Trending December 2023 # The 12 Most Exciting New Features In Ios 14 # Suggested January 2024 # Top 14 Popular

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It has not been long since Apple officially introduced the newest version of iOS, welcoming iOS 14 and all of its new features into the world. So let’s go over what’s worth looking forward to.

iOS 14 isn’t about including every new feature imaginable, along with the kitchen sink. It’s a refinement in some areas, but Apple is including quite a bit of new ingredients to the mix on top of it all. That includes changes to Messages, expanding widget availability, changes to Siri, and more.

So let’s dig in. Here are 12 of the most exciting new features coming to iOS 14.


Widgets. Apple isn’t a complete stranger to the idea, but the company has traditionally played it quite differently when it comes to implementing compared to the likes of Android and, yes, even Microsoft’s defunct Windows Phone/Mobile. But here we are in 2023 and widgets are getting a new surge of life with iOS 14. Users will be able to choose different sizes of widgets for apps they love, move them around their Home screens, and get plenty of information at just a glance.

Apple is also including what it calls a “Smart Stack” of widgets. These will change based on different variables, including the apps you use most, and even the time of day. So what shows up in this Smart Stack will change over the course of a day, offering up different apps and/or services you might want to use, or use regularly, when you need them most.

Users will also be able to create stacks of up to 10 widgets, which they will be able to swipe through. And choosing which widgets are available on your device is easy as navigating through the widget gallery, and will even show the most popular third-party options available to download.

The App Library

The App Library is designed to make it easier than ever before to find all of your apps. It’s available at the end of your Home screens in iOS 14, and it’s all automatically organized into categories like “Social”, “Entertainment”, “Creativity”, “Apple Arcade”, and others. But even if you can’t immediately find what you’re looking for, the search bar at the top of the App Library will help you jump right to it.

The App Library will offer up folders for your recently added apps, and the ones you use most frequently will always be the easiest to launch with the new feature. And the new “Suggestions” folder will offer up apps that iOS 14 believes you might be looking for based on various factors, including usage time, activity, and your location.

Newly downloaded apps will automatically move into the App Library with iOS 14. Apple says you can remove Home screens to help clear up the clutter, as all your apps will be readily available in this new section.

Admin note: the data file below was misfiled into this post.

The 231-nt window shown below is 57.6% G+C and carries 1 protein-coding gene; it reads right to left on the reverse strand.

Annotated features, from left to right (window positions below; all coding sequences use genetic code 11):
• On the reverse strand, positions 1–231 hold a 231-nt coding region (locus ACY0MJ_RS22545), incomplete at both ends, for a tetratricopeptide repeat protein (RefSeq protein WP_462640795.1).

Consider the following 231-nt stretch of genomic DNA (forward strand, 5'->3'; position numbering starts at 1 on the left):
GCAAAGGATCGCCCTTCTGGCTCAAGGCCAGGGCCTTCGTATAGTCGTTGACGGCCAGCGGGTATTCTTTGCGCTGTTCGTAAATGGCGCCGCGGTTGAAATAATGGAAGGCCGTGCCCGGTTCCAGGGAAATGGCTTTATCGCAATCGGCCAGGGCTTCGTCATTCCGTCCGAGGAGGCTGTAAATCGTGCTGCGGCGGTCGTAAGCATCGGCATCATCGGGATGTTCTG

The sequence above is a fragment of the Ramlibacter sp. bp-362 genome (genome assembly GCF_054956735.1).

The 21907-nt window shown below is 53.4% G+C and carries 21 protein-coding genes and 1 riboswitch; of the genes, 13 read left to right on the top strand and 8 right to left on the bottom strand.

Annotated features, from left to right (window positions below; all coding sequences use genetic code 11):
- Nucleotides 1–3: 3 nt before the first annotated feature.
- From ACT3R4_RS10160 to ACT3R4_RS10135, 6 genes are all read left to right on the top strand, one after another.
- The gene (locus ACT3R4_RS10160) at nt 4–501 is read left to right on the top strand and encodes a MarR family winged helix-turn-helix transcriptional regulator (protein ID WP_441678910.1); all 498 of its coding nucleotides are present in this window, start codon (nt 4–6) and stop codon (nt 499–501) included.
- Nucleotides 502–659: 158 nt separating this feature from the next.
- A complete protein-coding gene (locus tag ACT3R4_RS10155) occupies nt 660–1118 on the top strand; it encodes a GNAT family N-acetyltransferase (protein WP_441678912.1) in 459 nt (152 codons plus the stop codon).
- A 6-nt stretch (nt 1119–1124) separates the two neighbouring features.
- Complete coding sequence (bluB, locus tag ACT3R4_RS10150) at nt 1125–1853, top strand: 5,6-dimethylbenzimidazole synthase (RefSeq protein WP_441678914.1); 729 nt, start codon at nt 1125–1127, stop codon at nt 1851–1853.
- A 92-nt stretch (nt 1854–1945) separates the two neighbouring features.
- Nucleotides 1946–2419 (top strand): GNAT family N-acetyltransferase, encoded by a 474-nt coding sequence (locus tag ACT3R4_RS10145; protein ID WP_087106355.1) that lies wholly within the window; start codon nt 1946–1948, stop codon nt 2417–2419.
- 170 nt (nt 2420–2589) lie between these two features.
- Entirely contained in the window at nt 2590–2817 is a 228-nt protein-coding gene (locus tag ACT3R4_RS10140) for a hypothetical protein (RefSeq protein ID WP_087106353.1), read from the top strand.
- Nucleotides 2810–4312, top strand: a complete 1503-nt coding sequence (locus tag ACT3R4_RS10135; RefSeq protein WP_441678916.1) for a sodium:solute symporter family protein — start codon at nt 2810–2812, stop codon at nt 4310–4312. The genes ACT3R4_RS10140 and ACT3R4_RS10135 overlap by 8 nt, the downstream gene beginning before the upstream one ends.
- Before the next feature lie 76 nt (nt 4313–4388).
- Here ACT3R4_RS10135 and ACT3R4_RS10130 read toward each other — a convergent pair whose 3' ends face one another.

A new, compact UI

Apple is revamping the iOS software just a bit, offering up a more compact look in a variety of areas. That includes phone calls, Siri, and more. These changes will be obvious from the get go. The new incoming call notification, for example, is present at the top of your iOS device’s screen, rather than taking up the whole display. This means users can quickly swipe up on the notification to dismiss the incoming call if they want, or they can accept it.

This feature will work with third-party VoIP apps as well like Skype, and it works with FaceTime as well.

Siri is getting a compact approach, rather than taking up the school screen as well. Now, when a user activates the digital assistant there will be a small Siri icon that pops up in the bottom of the screen. Any result that shows up from the request will appear at the top of the screen like an incoming notification.

Search is now an all-encompassing, single destination. This will make it easy to launch apps, locate files, find information about businesses, find contacts, and even information like weather and more.

And finally, picture-in-picture (PiP) support is coming to iOS 14. This means you can quickly swipe up while watching a video or in a FaceTime call to have the video shrink into a small, movable box, so you can stay on the call or continue watching your content and doing something else. The PiP video can be resized and dismissed as needed.

Tweaking the Messages experience

Apple is making some important changes to the Messages experience. The primary goal appears to be making sure you can keep tabs on the most important conversations you’re having at any given moment, and the changes seem to do this. That starts with the ability to pin conversations in the iOS 14 Messages app.

Pinning conversations means that there will be an icon for the conversation at the top of the Messages list. The rest of your conversations will still be available below as normal, so they aren’t going anywhere. The pins are animated, too, so there will be typing indicators, Tapbacks, and indicators for recent messages are all present. And group conversations will show three participants circle the pin when they’ve sent a message.

You can have up to nine pins. And, speaking of group conversations, you’ll now be able to set a photo for the group as well.

Messages in iOS 14 will support mentions within a group conversation, so just type in the person’s name in your message and hit send. And, within group conversations, users will be able to customize notifications to arrive only when they are mentioned. And finally, inline replies (pictured just above) will let users quickly reply directly to a specific message in a group conversation.

Improving Maps (still)

Have an electric vehicle? Set up a route in Maps and the service will automatically show charging stops along the way. It will even show charging time while showing expected time of arrival. What’s more, Maps will keep tabs of your charger type, and give the best route for all that information based on the vehicle you have.